16.
Curr Opin Microbiol ; 44: 20-27, 2018 Aug.
Artigo em Inglês | MEDLINE | ID: mdl-30007202

RESUMO

Microbiomes impact nearly all systems on Earth, and despite vast differences among systems, we contend that it is possible and highly beneficial to develop a unified conceptual framework for understanding microbiome dynamics that is applicable across systems. The ability to robustly predict and control environmental and human microbiomes would provide impactful opportunities to sustain and improve the health of ecosystems and humans alike. Doing so requires understanding the processes governing microbiome temporal dynamics, which currently presents an enormous challenge. We contend, however, that new opportunities can emerge by placing studies of both environmental and human microbiome temporal dynamics in the context of a unified conceptual framework. Our conceptual framework poses that factors influencing the temporal dynamics of microbiomes can be grouped into three broad categories: biotic and abiotic history, internal dynamics, and external forcing factors. Both environmental and human microbiome science study these factors, but not in a coordinated or consistent way. Here we discuss opportunities for greater crosstalk across these domains, such as leveraging specific ecological concepts from environmental microbiome science to guide optimization of strategies to manipulate human microbiomes towards improved health. To achieve unified understanding, it is necessary to have a common body of theory developed from explicit iteration between models and molecular-based characterization of microbiome dynamics across systems. Only through such model-experiment iteration will we eventually achieve prediction and control across microbiomes that impact ecosystem sustainability and human health.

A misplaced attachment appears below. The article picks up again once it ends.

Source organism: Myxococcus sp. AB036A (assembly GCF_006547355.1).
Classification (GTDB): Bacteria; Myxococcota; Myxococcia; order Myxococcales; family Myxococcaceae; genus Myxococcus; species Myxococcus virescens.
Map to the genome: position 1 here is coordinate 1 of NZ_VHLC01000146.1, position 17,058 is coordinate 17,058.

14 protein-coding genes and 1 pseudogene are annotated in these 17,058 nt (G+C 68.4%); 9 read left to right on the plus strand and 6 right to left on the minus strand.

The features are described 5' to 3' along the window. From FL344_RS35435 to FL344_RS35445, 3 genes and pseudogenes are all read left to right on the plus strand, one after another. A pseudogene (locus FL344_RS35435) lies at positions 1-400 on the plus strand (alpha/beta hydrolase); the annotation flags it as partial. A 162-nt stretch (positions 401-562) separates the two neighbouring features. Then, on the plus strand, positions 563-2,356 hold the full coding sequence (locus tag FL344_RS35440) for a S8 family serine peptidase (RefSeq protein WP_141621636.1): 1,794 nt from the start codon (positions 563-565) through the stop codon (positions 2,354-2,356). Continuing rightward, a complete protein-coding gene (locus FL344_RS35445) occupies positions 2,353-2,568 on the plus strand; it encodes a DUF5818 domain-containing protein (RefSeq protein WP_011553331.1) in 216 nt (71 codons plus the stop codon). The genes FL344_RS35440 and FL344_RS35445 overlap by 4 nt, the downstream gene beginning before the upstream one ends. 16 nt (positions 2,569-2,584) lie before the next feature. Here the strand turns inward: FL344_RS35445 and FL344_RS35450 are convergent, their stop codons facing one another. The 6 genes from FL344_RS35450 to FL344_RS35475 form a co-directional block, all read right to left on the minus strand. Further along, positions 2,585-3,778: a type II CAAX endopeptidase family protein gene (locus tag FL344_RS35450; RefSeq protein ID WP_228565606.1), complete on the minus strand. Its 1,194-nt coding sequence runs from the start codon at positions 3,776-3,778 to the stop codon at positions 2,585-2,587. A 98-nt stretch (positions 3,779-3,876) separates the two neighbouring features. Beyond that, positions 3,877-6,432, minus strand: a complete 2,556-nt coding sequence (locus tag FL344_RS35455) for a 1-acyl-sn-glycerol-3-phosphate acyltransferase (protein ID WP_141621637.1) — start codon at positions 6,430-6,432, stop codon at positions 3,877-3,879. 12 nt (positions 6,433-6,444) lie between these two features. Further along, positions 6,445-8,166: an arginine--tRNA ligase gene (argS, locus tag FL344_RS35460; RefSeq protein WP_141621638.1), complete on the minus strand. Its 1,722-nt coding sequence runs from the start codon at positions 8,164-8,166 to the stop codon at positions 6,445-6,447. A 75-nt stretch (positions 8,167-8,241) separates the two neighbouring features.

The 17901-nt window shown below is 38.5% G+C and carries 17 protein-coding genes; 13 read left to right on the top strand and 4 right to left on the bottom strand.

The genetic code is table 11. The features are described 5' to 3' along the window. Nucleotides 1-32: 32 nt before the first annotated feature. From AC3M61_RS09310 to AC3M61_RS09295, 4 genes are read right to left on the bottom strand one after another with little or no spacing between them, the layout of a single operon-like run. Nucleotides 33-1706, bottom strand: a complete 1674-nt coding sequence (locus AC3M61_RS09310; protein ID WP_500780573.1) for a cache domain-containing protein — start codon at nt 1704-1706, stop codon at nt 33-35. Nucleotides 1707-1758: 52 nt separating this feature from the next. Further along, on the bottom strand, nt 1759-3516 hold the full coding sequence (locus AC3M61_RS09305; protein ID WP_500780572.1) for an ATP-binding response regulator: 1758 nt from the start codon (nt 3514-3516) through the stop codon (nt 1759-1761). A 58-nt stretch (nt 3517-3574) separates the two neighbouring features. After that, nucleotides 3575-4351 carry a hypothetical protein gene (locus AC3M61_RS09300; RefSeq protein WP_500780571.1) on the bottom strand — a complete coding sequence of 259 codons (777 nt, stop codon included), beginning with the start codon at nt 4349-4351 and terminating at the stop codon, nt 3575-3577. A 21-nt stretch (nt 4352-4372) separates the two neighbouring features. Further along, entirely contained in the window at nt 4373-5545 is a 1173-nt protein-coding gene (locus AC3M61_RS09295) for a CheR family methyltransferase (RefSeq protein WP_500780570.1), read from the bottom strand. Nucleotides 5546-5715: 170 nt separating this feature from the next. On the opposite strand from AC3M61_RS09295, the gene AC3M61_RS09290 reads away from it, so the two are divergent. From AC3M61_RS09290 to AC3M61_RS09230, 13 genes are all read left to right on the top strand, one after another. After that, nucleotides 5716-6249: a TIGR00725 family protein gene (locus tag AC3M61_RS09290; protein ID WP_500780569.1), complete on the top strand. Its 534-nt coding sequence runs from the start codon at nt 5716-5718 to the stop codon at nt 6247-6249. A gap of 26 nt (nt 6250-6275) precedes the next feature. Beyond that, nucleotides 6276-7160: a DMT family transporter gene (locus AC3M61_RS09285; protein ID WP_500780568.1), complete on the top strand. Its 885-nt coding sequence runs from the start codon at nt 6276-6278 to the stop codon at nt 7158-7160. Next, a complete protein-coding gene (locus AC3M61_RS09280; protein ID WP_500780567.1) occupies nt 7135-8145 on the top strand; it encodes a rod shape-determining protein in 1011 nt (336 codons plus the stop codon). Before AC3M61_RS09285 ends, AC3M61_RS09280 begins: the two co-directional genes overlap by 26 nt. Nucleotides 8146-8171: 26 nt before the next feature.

17.
Environ Microbiol ; 2018 Jul 03.
Artigo em Inglês | MEDLINE | ID: mdl-29971895

RESUMO

Thawing permafrost can stimulate microbial activity, leading to faster decomposition of formerly preserved organic matter and CO2 release. Detailed knowledge about the vertical distribution of the responsible microbial community that is changing with increasing soil depth is limited. In this study, we determined the microbial community composition from cores sampled in a high Arctic heath at Svalbard, Norway; spanning from the active layer (AL) into the permafrost layer (PL). A special aim has been on identifying a layer of recently thawed soil, the transition zone (TZ), which might provide new insights into the fate of thawing permafrost. A unique sampling strategy allowed us to observe a diverse and gradually shifting microbial community in the AL, a Bacteroidetes dominated community in the TZ and throughout the PL, a community strongly dominated by a single Actinobacteria family (Intrasporangiaceae). The contrasting abundances of these two taxa caused a community difference of about 60%, just within 3 cm from TZ to PL. We incubated subsamples at about 5°C and measured highest CO2 production rates under aerobic incubations, yet contrasting for five different layers and correlating to the microbial community composition. This high resolution strategy provides new insights on how microbial communities are structured in permafrost and a better understanding of how they respond to thaw.

18.
Front Microbiol ; 9: 1492, 2018.
Artigo em Inglês | MEDLINE | ID: mdl-30042744

RESUMO